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Identification of methicillin-resistant Staphylococcus aureus within the Nation’s Veterans Affairs Medical Centers using natural language processing

DOI: 10.1186/1472-6947-12-34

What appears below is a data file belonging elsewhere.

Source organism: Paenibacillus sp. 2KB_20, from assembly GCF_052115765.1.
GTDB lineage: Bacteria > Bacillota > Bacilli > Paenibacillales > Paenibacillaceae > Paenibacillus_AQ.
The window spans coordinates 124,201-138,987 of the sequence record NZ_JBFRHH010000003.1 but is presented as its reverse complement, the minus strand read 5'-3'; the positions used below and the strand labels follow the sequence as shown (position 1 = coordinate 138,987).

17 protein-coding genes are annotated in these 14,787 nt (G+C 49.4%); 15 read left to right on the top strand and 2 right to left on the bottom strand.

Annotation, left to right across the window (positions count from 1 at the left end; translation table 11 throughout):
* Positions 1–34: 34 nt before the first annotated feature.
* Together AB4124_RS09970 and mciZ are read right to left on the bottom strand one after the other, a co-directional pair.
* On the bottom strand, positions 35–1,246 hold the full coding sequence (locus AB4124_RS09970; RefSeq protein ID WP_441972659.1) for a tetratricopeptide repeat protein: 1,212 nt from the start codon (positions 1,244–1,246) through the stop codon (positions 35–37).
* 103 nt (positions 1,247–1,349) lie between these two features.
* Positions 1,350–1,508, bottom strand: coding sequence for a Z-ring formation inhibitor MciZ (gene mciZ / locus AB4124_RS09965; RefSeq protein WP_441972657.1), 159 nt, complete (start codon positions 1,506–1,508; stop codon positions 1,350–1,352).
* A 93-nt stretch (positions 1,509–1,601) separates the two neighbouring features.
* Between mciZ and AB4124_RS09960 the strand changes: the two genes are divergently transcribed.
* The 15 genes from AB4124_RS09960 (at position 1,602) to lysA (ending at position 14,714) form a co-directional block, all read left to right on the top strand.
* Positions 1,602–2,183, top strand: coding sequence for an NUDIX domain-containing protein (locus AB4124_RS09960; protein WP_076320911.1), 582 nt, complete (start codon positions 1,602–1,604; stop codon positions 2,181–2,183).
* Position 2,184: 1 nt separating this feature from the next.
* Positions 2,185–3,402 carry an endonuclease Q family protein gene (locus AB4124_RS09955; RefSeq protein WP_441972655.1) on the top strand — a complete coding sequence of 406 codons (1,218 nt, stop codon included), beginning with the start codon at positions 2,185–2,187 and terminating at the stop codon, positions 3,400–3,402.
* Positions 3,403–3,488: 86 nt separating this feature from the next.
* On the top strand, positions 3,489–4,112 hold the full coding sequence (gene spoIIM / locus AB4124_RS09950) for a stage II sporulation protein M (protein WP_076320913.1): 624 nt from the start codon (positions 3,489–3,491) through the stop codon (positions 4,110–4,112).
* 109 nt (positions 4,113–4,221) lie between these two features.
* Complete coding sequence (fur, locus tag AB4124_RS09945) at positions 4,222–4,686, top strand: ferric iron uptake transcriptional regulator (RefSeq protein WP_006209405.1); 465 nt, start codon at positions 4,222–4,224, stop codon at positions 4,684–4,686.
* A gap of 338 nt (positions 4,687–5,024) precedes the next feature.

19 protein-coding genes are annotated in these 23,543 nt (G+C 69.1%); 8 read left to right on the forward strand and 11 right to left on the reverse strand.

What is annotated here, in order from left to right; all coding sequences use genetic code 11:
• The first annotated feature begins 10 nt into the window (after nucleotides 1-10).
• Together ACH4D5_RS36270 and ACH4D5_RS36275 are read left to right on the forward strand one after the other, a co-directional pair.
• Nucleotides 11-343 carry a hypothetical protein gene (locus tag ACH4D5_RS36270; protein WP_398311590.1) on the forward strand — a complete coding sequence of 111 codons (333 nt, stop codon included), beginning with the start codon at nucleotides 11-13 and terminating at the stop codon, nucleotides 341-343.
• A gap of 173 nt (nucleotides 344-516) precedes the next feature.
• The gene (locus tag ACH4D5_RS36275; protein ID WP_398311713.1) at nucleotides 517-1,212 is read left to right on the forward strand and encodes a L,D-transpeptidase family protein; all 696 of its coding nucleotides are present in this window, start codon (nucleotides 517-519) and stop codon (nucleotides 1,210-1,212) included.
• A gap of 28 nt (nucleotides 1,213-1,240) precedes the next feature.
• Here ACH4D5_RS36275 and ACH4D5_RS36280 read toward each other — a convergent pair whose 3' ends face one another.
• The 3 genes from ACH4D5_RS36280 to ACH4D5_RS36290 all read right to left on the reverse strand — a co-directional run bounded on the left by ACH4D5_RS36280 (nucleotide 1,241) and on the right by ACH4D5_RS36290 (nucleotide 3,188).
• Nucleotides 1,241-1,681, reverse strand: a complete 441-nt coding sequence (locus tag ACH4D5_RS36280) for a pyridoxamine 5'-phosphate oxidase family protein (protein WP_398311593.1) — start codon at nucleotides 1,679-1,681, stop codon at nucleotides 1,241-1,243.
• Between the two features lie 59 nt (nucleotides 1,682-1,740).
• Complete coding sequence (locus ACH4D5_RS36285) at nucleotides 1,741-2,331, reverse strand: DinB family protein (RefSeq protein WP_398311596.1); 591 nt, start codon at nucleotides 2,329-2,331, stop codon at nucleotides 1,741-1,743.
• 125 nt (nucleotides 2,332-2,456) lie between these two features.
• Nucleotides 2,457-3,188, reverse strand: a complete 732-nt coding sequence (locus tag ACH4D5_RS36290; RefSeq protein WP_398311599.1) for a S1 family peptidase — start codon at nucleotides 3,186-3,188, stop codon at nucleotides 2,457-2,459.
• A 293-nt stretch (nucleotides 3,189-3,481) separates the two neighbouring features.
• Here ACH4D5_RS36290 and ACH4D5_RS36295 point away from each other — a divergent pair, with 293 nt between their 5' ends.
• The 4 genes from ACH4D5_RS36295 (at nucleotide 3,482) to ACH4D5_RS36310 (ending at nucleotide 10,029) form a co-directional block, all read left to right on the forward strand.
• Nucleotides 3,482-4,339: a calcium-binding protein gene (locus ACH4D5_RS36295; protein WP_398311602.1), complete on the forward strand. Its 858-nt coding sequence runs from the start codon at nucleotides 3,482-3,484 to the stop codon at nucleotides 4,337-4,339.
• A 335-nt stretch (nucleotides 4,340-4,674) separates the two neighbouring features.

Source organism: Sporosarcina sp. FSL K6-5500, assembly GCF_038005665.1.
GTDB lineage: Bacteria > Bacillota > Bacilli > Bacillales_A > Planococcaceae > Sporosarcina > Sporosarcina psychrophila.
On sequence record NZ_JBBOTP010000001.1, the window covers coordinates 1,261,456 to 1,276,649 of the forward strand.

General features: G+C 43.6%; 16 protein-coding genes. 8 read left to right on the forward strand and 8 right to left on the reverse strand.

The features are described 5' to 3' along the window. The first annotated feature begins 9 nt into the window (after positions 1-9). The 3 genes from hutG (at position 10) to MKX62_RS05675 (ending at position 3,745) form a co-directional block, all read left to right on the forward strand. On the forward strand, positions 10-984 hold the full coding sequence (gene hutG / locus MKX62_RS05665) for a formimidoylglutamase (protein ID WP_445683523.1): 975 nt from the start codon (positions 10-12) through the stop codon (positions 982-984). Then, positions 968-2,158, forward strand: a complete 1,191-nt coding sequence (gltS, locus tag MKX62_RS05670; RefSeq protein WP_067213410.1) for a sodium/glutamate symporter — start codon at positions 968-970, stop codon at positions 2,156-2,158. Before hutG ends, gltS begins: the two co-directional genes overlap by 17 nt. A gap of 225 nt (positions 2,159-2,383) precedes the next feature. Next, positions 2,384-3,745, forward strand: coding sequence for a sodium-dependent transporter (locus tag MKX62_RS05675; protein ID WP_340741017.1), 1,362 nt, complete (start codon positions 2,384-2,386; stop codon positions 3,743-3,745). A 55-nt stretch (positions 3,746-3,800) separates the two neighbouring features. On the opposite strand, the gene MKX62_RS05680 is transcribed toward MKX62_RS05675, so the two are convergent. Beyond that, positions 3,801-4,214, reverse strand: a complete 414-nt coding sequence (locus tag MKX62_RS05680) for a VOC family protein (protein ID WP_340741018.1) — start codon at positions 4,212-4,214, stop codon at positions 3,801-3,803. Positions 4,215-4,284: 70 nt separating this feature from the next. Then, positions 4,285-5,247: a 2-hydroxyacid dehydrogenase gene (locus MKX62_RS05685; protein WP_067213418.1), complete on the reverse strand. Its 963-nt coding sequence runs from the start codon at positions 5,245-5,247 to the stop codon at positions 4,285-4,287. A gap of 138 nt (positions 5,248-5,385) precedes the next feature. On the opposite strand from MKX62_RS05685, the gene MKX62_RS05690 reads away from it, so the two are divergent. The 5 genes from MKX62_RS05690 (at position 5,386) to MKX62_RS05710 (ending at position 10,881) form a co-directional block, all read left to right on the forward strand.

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Herein, we describe a system that securely gathers microbiology data from the Department of Veterans Affairs (VA) network of databases. Using natural language processing methods, we applied an information extraction process to extract organisms and susceptibilities from the free-text data. We then validated the extraction against independently derived electronic data and expert annotation.We estimate that the collected microbiology data are 98.5% complete and that methicillin-resistant Staphylococcus aureus was extracted accurately 99.7% of the time.Applying natural language processing methods to microbiology records appears to be a promising way to extract accurate and useful nosocomial pathogen surveillance data. Both scientific inquiry and the data’s reliability will be dependent on the surveillance system’s capability to compare from multiple sources and circumvent systematic error. The dataset constructed and methods used for this investigation could contribute to a comprehensive infectious disease surveillance system or other pressing needs.There is a pressing need for timely, reliable, and generalizable information to guide infection control efforts directed against methicillin-resistant Staphylococcus aureus (MRSA) within hospitals. This microorganism frequently causes abscesses, bloodstream infections, post-surgical infections, and sometimes deaths; estimates from existing research and census data suggest that 17,000 attributable deaths occurred in 2008 [1,2]. With the objective of reducing MRSA transmission in hospitals, the Department of Veterans Affairs (VA) implemented the National MRSA Prevention Initiative in October 2007 [3]. The program included VA-wide MRSA testing upon admission to, discharge from, and transfers between acute care wards; rules for contact precautions; hand hygiene; a change in culture to one of shared responsibility; and new reporting systems [4]. The VA Inpatient Evaluation Center (IPEC) gathered data to evaluate this program by


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